Testosterone made men cheat less during a study
The male hormone testosterone is often associated with aggression and power as typical behaviors of men. Researchers at the University of Bonn had a completely different experience during a study.
Everyone lies, sometimes even several times a day. The lie is very common in social life, in business and in politics. Despite the increased interest in the phenomenon, very little is known about the biological basis. Scientists have now investigated possible hormonal influences. It was shown that the steroid hormone testosterone obviously plays an important role in social behavior.
Hormone made men more honest in the game
According to a study by scientists from Bonn, the additional hormone testosterone makes male test subjects “more honest” on average. The result showed that an elevated testosterone level caused the participants to cheat at a dice game significantly less often than others who took a placebo. "Our results show that testosterone administration significantly reduces lies in men," the study authors write in their report.
A total of 91 men of different ages took part in the behavioral study. About half (46) of the test subjects were given a hormone preparation with testosterone. The other half received a placebo without active ingredient as a comparison group. In separate cabins, the participants were instructed to do a simple game of dice. The higher the number rolled, the more money was promised as a profit. "The experiment was designed so that the test subjects could lie on the computer when they entered the result," says the study report in the specialist magazine "Plos ONE". The participants were also told that they should not be afraid of being caught.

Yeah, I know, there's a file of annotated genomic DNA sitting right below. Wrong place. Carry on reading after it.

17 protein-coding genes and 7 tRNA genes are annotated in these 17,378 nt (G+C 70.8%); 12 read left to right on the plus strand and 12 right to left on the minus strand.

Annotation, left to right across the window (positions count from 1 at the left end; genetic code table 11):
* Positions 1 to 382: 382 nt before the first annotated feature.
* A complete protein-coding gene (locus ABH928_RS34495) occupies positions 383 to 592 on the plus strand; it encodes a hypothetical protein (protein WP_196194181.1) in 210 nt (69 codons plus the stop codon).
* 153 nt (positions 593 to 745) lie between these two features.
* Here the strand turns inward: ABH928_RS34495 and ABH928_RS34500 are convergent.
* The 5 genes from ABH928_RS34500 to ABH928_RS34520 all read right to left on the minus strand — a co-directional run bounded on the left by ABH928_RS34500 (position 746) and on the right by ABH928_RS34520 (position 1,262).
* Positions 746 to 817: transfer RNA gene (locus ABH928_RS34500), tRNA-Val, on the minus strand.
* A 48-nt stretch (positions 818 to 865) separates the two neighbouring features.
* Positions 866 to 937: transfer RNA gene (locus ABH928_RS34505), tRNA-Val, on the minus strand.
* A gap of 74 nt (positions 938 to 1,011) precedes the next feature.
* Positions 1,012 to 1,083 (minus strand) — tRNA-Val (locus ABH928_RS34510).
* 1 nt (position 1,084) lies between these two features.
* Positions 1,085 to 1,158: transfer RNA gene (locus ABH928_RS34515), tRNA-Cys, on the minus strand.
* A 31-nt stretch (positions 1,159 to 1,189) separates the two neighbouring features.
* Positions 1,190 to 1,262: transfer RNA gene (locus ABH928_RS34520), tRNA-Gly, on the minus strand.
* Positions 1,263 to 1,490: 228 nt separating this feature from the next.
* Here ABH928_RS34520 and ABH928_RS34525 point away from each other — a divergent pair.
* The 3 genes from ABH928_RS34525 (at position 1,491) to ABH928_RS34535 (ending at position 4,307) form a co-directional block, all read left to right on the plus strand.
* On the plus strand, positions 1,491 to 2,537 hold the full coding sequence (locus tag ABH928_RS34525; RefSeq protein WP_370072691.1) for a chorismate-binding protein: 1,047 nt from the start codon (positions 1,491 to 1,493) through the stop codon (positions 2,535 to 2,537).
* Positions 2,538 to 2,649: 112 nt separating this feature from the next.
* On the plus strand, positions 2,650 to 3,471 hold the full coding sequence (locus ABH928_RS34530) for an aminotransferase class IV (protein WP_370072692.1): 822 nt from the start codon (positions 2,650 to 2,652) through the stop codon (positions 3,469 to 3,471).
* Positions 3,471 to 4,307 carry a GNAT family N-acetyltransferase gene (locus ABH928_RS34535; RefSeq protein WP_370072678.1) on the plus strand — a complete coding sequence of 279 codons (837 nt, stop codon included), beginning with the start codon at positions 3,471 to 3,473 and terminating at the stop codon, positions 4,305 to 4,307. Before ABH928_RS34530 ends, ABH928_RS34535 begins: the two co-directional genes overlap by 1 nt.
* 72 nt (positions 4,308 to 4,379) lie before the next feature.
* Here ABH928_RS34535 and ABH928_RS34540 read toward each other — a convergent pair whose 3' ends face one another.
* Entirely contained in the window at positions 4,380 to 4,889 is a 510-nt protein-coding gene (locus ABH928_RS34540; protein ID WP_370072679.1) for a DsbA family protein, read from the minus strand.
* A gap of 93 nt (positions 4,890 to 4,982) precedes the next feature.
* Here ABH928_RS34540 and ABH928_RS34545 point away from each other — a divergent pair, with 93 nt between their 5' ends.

In the subsequent evaluation, the researchers were able to use a probability calculation to measure how often the men in the individual test groups had cheated on average. "It showed that the test subjects with the higher testosterone values lied much less often than the untreated test subjects," sums up Armin Falk, professor of economic research at the University of Bonn. The researchers suspect that the hormone increases the need for “pride” and “developing a positive self-image”. "Against this background, apparently a few euros was not enough as an incentive to risk self-esteem," the researcher suspects. "Our results contribute to the recent debate on the effect of testosterone on prosocial behavior." It is interesting in this context that another research project showed that selfish behavior in women is promoted by testosterone. (sb)
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